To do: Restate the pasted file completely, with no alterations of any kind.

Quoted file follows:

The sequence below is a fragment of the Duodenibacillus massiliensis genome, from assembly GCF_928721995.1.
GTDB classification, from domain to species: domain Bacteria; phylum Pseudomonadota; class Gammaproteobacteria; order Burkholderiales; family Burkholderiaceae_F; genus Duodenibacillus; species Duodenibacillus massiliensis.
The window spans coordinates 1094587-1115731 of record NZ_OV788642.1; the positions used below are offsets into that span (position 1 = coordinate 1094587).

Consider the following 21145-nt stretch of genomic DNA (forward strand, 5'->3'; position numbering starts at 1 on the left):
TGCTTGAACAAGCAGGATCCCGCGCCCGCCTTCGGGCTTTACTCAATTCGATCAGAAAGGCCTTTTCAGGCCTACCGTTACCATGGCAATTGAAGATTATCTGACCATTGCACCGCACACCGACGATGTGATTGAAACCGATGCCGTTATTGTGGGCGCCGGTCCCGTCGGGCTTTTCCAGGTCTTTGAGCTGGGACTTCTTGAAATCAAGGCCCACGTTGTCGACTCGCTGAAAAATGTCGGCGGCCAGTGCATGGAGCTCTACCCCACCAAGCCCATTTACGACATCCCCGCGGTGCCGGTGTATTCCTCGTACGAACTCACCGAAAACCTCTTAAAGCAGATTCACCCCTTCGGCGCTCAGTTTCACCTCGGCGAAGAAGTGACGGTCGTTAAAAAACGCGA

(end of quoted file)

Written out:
The sequence below is a fragment of the Duodenibacillus massiliensis genome, from assembly GCF_928721995.1.
GTDB classification, from domain to species: domain Bacteria; phylum Pseudomonadota; class Gammaproteobacteria; order Burkholderiales; family Burkholderiaceae_F; genus Duodenibacillus; species Duodenibacillus massiliensis.
The window spans coordinates 1094587-1115731 of record NZ_OV788642.1; the positions used below are offsets into that span (position 1 = coordinate 1094587).

Consider the following 21145-nt stretch of genomic DNA (forward strand, 5'->3'; position numbering starts at 1 on the left):
TGCTTGAACAAGCAGGATCCCGCGCCCGCCTTCGGGCTTTACTCAATTCGATCAGAAAGGCCTTTTCAGGCCTACCGTTACCATGGCAATTGAAGATTATCTGACCATTGCACCGCACACCGACGATGTGATTGAAACCGATGCCGTTATTGTGGGCGCCGGTCCCGTCGGGCTTTTCCAGGTCTTTGAGCTGGGACTTCTTGAAATCAAGGCCCACGTTGTCGACTCGCTGAAAAATGTCGGCGGCCAGTGCATGGAGCTCTACCCCACCAAGCCCATTTACGACATCCCCGCGGTGCCGGTGTATTCCTCGTACGAACTCACCGAAAACCTCTTAAAGCAGATTCACCCCTTCGGCGCTCAGTTTCACCTCGGCGAAGAAGTGACGGTCGTTAAAAAACGCGA